- Madeiera: main varities: Sercial, Verhelho, Boal, Malvasia, and Negra Mole; wines: sweetness balanced by good dose of acidity, full body, notes of dried fruit; characteristically steep topography with some volcanic soil
Blended wines of Portugal:
2012 Valle Pradinhos Branco: Trás-os-Montes appellation; crafted from unusual combination of Alsatian grape varieties including Riesling, Gewurztraminer with Trás-os-Montes variety Malvasia Fina; crisp sweet aroma but not sweet on palate at all; citrus, tropical fruit, floral notes, nice minerality, creamy with balanced acidity; SRP $25
2014 Filipa Pato Bical & Arinto: Bairrada appellation; crafted from Bical and Arinto; melons, herbs, mineral driven, soft but persistent acidity, fresh and clean; SRP $25
2013 Herdade de Gambia Branco: Península de Setúbal appellation; crafted from Moscatel Graudo and Fernão Pires; extreme floral notes, lychee, tropical fruit, sweet and creamy; SRP $16.99
2010 Lusovinin Pedra da Cancela Selecao do Enologo Tinto: Dão appellation; crafted from Alfrocheiro, Tinta Roriz, Touriga Nacional; intense aroma; red fruit, sour cherry, tea and cocoa; persistent tannins with long, dry finish; well-liked by participants; SRP $12
2012 Quinta do Vallado Field Blend Reserva: Douro appellation; crafted from over 30 grape varieties including Tinta Roriz, Tinta Amarela, Touriga Franca and Touriga Nacional; concentrated rich black fruit, black fig, tobacco, very rustic and ripe with a touch of funk; ripe and bold with weighty acidity and long finish; example of traditional and modern Portugal in one glass; SRP $65
Madeira Wine Company Blandy’s 10 Year Old Sercial Madeira: Madeira appellation; fascinating wine, pale topaz, dry fruit, especially apricot with toasted hazelnuts and a touch of citrus, very sweet with round, acidity, lingering finish; aged in seasoned oak casks; indefinite shelf life; ready to drink with no additional aging or decanting…ever; SRP $29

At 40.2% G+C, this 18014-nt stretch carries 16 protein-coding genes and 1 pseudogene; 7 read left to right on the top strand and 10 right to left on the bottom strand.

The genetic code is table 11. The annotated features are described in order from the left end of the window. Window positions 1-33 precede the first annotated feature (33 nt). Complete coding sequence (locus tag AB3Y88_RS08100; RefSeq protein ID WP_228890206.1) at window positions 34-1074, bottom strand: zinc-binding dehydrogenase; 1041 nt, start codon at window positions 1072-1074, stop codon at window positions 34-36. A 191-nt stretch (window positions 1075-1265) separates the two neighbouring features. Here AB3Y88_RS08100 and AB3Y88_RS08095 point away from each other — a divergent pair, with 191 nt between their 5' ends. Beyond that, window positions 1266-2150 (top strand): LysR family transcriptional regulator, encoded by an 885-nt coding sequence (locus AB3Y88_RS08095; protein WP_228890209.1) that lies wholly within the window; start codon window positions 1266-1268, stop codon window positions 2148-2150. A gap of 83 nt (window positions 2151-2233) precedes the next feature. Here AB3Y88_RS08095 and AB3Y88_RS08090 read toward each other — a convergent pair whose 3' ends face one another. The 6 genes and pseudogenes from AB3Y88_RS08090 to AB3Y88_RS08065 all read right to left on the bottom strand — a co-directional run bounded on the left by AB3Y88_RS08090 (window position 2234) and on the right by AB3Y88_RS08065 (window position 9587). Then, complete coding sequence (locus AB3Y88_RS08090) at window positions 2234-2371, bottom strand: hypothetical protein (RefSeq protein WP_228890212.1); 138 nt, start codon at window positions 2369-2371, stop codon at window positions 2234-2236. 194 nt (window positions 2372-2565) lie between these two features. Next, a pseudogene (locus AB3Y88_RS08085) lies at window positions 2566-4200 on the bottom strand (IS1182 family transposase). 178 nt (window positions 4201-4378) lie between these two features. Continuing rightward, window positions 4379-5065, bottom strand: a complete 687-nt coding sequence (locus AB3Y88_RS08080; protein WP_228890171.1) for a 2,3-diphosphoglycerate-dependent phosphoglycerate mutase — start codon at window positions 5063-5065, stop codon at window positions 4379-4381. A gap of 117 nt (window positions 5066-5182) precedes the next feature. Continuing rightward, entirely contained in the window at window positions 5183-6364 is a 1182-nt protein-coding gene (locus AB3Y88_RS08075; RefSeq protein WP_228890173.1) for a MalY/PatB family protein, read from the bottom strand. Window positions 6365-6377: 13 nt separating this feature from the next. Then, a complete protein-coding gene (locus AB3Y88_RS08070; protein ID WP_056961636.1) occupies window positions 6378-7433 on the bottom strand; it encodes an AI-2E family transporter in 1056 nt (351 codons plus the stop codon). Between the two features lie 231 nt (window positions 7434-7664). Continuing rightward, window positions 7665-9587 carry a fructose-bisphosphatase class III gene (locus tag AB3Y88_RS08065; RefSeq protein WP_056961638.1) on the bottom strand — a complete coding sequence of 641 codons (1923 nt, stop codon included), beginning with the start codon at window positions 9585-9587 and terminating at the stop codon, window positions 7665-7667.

Portuguese wines are incredibly food friendly. The wines are balanced and restrained, not over oaked, not too tannic (though some need age), with high acidity. Furthermore, like most European wine makers, Portuguese wine makers have an inherent understanding of pairing wine with food. As I said in part one of these two articles, Portuguese are an incredible value. Of these six wines only one is about $29! These wines are all imported in the United States so please seek them out online or from your local wine retailer and add some pleasant diversity to your wine enjoyment; you will be pleased with the outcome! Visit the Wines of Portugal web site to learn more about amazing Portugal (one of the best values for a European vacation), amazing Portuguese wine regions and amazing Portuguese wine!
My Song Selection: To conclude the Wines of Portugal master class and wines I have chosen to pair this article with Ana Moura’s Defado. Ana Moura is an internationally recognized Portuguese Fado singer. Fado is quintessentially Portuguese; the style of music can be traced back to 1820 but believed to be much older. It is characterized by mournful lyrics about often about the poor and/or life on the sea. This song and style of music is a wonderful way to conclude our Portuguese journey.
Get your own bottles of Portuguese wines and let me know what song you pair with them. Cheers!